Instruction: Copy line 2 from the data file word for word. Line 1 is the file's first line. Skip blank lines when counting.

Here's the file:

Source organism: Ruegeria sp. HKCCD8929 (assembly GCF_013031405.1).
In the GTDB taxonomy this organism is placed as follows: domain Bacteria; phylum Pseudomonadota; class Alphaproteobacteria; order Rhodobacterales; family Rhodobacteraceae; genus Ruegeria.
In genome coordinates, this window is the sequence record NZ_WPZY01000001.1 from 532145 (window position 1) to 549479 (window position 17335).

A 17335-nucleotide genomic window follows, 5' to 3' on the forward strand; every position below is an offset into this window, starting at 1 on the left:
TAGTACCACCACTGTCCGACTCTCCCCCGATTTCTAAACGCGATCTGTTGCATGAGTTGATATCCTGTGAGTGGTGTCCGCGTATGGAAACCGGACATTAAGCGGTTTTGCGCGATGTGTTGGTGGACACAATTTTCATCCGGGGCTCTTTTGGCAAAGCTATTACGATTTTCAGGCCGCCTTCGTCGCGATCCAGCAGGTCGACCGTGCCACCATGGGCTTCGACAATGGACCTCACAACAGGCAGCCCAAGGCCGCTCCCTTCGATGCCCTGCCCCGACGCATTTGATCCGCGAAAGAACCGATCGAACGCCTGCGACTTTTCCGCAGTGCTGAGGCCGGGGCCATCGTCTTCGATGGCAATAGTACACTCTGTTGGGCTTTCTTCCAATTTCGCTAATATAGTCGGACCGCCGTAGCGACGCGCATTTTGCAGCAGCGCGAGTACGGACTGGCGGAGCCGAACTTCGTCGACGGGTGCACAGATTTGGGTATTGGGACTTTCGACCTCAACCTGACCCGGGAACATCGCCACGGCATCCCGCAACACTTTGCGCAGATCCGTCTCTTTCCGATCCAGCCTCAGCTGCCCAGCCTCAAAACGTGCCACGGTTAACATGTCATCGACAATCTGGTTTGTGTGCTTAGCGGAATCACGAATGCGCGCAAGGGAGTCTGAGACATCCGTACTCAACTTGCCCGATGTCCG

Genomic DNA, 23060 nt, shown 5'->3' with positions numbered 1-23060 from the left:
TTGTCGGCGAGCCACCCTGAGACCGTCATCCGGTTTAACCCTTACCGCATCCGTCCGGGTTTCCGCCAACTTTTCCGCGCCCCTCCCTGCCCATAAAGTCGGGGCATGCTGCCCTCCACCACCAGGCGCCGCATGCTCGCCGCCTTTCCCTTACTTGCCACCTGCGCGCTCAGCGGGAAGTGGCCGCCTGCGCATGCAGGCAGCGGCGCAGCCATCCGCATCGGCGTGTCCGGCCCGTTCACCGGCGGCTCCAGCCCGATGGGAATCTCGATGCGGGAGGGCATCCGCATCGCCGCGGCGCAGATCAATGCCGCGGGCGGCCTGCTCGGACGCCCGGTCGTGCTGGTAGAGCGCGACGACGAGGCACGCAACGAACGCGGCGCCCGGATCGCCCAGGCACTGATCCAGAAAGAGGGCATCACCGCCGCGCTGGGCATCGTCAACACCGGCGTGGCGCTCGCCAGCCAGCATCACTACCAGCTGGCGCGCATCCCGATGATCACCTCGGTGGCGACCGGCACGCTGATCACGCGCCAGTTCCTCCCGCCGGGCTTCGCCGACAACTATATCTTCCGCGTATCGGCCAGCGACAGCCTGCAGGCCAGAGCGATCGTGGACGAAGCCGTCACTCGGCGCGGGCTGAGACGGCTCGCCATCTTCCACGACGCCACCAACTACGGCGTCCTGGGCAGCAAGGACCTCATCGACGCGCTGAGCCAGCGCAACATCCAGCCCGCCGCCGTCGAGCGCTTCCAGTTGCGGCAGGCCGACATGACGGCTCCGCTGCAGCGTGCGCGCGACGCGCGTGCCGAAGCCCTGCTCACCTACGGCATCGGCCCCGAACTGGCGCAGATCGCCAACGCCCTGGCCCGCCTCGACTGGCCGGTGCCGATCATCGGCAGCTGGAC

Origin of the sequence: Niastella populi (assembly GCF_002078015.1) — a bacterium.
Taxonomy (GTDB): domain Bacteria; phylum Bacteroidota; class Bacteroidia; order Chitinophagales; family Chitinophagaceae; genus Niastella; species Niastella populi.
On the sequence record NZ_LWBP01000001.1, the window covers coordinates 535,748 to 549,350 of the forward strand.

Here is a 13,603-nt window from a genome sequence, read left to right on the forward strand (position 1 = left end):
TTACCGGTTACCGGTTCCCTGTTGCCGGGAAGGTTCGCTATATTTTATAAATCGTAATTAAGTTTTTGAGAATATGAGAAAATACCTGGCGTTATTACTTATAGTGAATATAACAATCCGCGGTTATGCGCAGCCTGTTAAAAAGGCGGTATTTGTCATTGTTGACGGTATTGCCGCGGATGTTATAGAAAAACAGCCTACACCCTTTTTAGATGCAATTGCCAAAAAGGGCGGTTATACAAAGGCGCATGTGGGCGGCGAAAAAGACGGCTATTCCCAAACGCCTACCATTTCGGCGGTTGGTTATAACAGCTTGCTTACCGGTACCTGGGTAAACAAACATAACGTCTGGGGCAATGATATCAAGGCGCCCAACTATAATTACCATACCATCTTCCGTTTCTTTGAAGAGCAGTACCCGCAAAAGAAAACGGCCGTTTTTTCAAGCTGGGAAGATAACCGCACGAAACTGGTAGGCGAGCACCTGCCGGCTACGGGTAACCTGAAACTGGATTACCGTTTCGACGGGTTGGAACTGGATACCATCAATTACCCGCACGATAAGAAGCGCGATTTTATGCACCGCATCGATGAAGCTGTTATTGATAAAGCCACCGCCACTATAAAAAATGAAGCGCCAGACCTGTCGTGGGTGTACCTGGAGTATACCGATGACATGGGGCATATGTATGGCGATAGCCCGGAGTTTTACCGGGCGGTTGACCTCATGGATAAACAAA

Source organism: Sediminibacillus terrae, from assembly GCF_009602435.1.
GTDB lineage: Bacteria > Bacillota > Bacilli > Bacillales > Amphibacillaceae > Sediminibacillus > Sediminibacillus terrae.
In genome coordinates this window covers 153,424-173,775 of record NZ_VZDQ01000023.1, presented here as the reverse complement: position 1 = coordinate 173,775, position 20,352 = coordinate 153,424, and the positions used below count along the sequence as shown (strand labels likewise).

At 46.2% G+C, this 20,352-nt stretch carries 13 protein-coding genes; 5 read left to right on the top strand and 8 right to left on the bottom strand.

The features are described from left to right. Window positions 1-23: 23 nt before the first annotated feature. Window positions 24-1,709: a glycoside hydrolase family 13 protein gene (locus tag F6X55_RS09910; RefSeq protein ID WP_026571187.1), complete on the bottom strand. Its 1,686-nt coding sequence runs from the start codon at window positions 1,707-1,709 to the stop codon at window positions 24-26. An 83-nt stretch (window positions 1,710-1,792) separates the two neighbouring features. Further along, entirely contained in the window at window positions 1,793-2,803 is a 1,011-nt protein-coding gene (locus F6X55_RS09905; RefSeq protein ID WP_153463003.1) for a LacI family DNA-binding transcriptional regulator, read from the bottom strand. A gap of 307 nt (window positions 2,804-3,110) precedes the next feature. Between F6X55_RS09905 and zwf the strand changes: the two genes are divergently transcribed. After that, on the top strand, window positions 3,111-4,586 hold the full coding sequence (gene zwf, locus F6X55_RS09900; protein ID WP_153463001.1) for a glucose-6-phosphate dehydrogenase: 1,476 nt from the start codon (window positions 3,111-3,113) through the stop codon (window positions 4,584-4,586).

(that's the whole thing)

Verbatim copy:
In the GTDB taxonomy this organism is placed as follows: domain Bacteria; phylum Pseudomonadota; class Alphaproteobacteria; order Rhodobacterales; family Rhodobacteraceae; genus Ruegeria.